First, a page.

Sasquatch Award 2019 part 2
If you missed part one you can find it here. So far the nominees this year haven’t been too bad. Some have been pretty good. They also have all been pretty different from each other, which is good, it makes it easier to find one or two that all of my students will enjoy. The students have to read at least two of them to vote and although it is not a requirement for all of my students to participate I do try to encourage them to do so.
Fuzzy by Tom Angleberger
When Max—Maxine Zealster—befriends her new robot classmate Fuzzy, part of Vanguard One Middle School’s new Robot Integration Program, she helps him learn everything he needs to know about surviving middle school—the good, the bad, and the really, really, ugly. Little do they know that surviving sixth grade is going to become a true matter of life and death, because Vanguard has an evil presence at its heart: a digital student evaluation system named BARBARA that might be taking its mission to shape the perfect student to extremes!
I first read this one when it came out and it was just as good as this second time around. It has been hit or miss for me with this author’s books, so it is nice to have a book of his on the list that I can get behind. There are a lot of themes involved in this story and all are handled well, such as what makes a robot more than a robot, how schools focus too much on testing to the detriment of the students, how technology can be bad to name just a few. But it is all done in a way that the kids will get and even agree with and with a lot of humor as well. I really liked Max, a girl who really wants to help and is pretty smart and able to stand up for herself. Fuzzy is a hoot from the start, just quirky enough at the start, but grows into an adorable teenage AI that you find yourself rooting for. There are some bad guys and computerized Vice-principle that adds to the excitement and adventure of being a student in middle school.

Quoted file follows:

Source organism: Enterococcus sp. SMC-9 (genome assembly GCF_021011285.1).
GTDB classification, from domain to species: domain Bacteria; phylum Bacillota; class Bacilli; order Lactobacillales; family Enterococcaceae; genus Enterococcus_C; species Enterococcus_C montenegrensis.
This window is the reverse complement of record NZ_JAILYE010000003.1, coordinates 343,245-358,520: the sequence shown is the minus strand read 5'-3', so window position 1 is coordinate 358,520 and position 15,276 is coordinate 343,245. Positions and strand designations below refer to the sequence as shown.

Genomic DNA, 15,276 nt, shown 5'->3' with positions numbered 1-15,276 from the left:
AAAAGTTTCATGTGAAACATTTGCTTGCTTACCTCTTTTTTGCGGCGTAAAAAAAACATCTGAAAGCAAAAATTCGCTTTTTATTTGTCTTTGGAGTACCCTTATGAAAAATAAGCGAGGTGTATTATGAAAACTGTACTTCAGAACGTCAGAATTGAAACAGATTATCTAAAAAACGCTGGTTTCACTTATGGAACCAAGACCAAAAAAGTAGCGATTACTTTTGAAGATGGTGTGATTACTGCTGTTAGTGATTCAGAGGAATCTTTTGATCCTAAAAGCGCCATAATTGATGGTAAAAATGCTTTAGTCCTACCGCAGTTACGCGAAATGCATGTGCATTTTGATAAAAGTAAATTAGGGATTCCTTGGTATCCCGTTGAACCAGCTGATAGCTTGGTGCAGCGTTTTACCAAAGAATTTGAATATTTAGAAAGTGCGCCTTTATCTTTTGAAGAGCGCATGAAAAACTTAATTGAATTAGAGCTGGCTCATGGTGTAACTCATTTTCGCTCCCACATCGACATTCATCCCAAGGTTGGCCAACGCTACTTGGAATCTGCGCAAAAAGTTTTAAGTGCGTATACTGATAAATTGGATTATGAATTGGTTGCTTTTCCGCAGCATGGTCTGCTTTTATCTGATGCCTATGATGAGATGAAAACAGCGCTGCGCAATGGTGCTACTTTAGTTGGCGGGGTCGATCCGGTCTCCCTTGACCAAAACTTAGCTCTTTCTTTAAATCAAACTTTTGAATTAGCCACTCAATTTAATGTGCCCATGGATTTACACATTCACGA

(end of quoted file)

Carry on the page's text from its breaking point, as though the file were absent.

Save Me A Seat by Sarah Weeks and Gita Varadarajan
Joe and Ravi might be from very different places, but they’re both stuck in the same place: SCHOOL.
Joe’s lived in the same town all his life, and was doing just fine until his best friends moved away and left him on his own.
Ravi’s family just moved to America from India, and he’s finding it pretty hard to figure out where he fits in.